Another critical scholar, A. D. H. Mayes, admits that Deuteronomy most closely resembles the Hittite treaties but thinks that this was because the (15th/14th century) structure was superimposed on Deuteronomy in the 7th/6th century! This and other improbable objections betray the incredible tide of (unwarranted) prejudice against Mosaic authorship of Deuteronomy.

To claim that Moses wrote Deuteronomy is not to say that there was no later updating of the text by others. A clear case is the account of Moses’ death in Deuteronomy 34. Most likely Joshua, his personal assistant and then successor, wrote it. Though not mentioned in the text Joshua was most likely with Moses just prior to his death. We have evidence that he could and would follow Moses even to places forbidden to all others (see Exod 24:13-14).

Since the book of Joshua lies within our focus, let us note that Joshua 24 contains a short supplementary covenant made through Joshua (Josh 24:25) and it is also patterned after the Hittite treaties: Title/Preamble (Josh 24:1-2); Historical Prologue (24:2-13); Stipulations (24:14-25); Deposit of Text (24:26); Public Reading (absent here); Witnesses (24:22); Blessing and Curses (24:19-20).

That means, either Joshua (traditionally believed) or someone who could have been an eyewitness must have written the book of Joshua. Under the internal evidence test, and without imposing the outmoded anti-supernatural worldview, the book must be taken seriously unless there is valid reason to doubt its reliability. Critics will point out that the accounts of the conquest of Canaan in the book of Joshua contradict those in the book of Judges. Joshua 9-12 gives the impression of a complete conquest while Judges 1 (as well as the later chapters of Joshua) says it was only a partial conquest.

Recently K. L. Younger’s comparison of Joshua 9-12 with other conquest accounts in the ancient biblical world has shown that the conquest accounts in Joshua followed the standard conventions in reporting conquests, including the use of hyperbole. Specifically, we can now say on objective ground that claims of absolute total conquest (as in Josh 10:40-42) are hyperbolic and not meant to be taken literally.

Thus the biblical records documenting the Exodus under Moses and the Conquest under Joshua can be trusted as eyewitness accounts. Since myths and legends take a long time to develop these records should be trusted as historically reliable.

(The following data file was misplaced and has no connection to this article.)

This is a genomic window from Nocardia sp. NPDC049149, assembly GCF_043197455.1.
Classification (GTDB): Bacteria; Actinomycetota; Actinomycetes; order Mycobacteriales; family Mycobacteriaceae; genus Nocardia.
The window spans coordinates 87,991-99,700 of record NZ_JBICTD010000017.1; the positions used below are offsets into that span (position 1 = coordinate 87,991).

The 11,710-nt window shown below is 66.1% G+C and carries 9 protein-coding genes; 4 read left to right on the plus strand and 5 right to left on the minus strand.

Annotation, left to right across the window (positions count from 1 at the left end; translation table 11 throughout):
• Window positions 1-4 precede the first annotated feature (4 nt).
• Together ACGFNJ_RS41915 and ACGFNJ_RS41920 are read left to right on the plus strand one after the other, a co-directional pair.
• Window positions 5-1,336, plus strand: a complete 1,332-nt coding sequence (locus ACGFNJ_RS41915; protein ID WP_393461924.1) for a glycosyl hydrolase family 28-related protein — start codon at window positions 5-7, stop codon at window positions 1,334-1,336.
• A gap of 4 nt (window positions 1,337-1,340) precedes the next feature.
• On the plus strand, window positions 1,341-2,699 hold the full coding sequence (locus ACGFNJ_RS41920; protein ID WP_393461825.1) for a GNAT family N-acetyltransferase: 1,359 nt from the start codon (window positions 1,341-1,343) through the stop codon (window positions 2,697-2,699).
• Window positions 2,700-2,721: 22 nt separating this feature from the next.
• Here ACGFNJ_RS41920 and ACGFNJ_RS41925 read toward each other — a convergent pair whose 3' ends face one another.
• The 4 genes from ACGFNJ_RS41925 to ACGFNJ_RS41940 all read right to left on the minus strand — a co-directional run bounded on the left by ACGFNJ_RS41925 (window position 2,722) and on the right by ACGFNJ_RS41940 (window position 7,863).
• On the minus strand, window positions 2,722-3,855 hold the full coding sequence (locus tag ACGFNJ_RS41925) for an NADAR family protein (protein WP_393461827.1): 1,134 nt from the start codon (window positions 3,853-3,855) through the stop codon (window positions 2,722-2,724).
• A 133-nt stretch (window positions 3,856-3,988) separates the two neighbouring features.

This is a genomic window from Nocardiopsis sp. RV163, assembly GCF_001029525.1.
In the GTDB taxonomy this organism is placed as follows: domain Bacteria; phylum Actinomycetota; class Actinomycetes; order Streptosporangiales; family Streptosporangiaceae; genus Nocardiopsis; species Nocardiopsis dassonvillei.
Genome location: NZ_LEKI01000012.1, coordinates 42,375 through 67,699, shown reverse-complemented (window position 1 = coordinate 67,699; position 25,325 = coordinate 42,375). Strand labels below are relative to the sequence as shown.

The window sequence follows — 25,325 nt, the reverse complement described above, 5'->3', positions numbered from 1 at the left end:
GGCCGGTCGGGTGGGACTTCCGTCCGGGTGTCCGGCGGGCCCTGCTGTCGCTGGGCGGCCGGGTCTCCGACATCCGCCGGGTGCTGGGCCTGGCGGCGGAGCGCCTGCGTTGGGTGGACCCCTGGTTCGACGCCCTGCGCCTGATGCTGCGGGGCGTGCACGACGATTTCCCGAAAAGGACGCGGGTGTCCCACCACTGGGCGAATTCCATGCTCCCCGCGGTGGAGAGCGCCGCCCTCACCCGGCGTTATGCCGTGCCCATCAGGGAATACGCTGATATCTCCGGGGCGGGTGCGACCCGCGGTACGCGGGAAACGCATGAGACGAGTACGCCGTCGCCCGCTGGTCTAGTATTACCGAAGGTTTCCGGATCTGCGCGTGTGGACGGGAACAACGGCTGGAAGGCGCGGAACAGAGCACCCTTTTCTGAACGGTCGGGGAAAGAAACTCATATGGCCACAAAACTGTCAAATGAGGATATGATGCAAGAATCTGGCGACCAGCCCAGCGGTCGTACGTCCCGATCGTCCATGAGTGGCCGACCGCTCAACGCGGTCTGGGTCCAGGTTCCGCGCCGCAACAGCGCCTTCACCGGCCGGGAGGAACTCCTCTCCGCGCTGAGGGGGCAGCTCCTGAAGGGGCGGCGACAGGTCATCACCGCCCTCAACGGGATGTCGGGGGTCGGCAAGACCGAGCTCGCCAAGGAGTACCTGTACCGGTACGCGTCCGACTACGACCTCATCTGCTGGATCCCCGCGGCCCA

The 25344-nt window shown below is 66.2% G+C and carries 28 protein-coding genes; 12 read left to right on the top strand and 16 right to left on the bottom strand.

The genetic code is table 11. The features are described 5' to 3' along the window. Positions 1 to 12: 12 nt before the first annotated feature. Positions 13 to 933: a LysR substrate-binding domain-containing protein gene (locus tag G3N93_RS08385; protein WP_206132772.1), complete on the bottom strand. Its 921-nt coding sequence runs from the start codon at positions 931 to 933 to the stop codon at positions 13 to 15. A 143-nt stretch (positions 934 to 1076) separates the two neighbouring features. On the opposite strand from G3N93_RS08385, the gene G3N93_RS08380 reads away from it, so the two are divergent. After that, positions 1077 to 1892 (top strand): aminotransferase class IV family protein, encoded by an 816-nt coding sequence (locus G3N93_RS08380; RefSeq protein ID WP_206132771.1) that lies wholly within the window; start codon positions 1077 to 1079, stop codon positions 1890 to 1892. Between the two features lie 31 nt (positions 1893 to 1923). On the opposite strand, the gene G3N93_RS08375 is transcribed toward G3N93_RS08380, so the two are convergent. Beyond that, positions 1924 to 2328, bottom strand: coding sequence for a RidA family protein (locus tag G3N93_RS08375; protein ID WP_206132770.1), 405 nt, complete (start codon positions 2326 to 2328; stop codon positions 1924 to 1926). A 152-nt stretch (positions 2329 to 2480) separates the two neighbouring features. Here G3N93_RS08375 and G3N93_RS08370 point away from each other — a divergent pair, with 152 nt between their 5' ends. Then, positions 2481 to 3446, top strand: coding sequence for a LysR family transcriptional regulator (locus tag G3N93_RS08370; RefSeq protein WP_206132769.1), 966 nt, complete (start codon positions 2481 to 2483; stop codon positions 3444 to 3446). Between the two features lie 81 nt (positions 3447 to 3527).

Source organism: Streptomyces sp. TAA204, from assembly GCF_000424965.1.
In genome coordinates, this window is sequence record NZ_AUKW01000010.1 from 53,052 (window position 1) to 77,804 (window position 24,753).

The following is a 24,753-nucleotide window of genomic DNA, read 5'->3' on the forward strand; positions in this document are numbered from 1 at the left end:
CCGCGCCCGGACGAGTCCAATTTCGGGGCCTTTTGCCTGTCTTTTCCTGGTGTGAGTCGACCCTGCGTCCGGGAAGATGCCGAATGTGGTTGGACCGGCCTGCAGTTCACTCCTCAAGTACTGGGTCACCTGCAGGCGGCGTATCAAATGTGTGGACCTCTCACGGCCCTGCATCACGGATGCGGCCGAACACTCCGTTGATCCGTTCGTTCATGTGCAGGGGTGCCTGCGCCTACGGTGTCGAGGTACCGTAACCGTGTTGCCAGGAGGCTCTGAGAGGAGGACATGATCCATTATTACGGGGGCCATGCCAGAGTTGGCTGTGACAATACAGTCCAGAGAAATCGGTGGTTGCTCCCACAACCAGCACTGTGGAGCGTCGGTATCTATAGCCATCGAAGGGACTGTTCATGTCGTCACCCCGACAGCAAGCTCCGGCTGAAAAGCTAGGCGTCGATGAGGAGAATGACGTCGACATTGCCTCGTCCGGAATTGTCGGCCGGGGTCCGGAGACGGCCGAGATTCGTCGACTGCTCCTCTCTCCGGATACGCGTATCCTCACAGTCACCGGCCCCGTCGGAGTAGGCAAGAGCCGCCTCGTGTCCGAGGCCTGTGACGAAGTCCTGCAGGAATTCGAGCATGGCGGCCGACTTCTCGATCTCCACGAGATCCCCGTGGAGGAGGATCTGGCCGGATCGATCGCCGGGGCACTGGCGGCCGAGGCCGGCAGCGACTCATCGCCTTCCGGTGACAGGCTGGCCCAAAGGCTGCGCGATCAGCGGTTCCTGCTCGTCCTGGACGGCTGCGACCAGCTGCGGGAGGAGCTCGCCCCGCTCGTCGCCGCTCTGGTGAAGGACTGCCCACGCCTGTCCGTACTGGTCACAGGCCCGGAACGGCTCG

The Historical Reliability of the Old Testament II

External Evidence Test

We have observed the dictum of Aristotle that Moses and Joshua should be trusted unless there are valid reasons to doubt them. The very nature of literary and historical evidence requires this. To justify giving them this benefit of the doubt we now look at how their testimonies stand up against evidence outside the OT.

Critics claim that there is no external evidence whatsoever to support the claim that the Exodus or the Conquest took place. One piece of external evidence for each event is adequate to prove them wrong as well as meet the requirement of the external evidence test to confirm the above conclusion of the internal evidence test. And if the OT stands up to scrutiny on these two events, which are accompanied by more miracles than any other events recorded in the OT, critics will have virtually no reason to question the historical reliability of the OT as a whole. After all, the rejection of the supernatural is fundamental to the critical view of the OT.

Numbers 33:3-50 summarizes the journey of the Israelites from Egypt to the Jordan River. It lists the stations where they camped. Of interest here is the last six stations (Num 33:45-50): Iyyim--Dibon--Almon-diblathaim--Nebo--Abel-shittim--Jordan. Traditionally, because the account was so specific and precise in detail, Bible scholars saw it as evidence for its historical reliability.

However, what was considered as a strength became a weakness in the eyes of the modern critic. Based on archaeological work at a site believed to be where Dibon was, it was concluded that Dibon did not exist before the 9th century BC. That means Dibon did not exist during Moses’ time. This is taken as an “irrefutable evidence” that the record is unreliable. This is also one of the main reasons why critical scholars deny there was ever an Israelite conquest of Canaan.

But recently Charles Krahmalkov of the University of Michigan found Dibon mentioned in an Egyptian inscription dated to 1500-1400 BC. So the city existed during Moses’ time; archaeologists just have not identified it. Furthermore, this inscription lists some of the stations along a road leading from the southern end of the Dead Sea to the Jordan River. (Comparing this with two other similar lists shows that none of them lists all the stations along this road.) The stations listed are: Iyyin--Dibon--Abel--Jordan. A comparison with the longer list in Numbers 33:45-50 shows that this was the same road taken by the Israelites. So we have an external confirmation that the account of the route of the Exodus is historically reliable.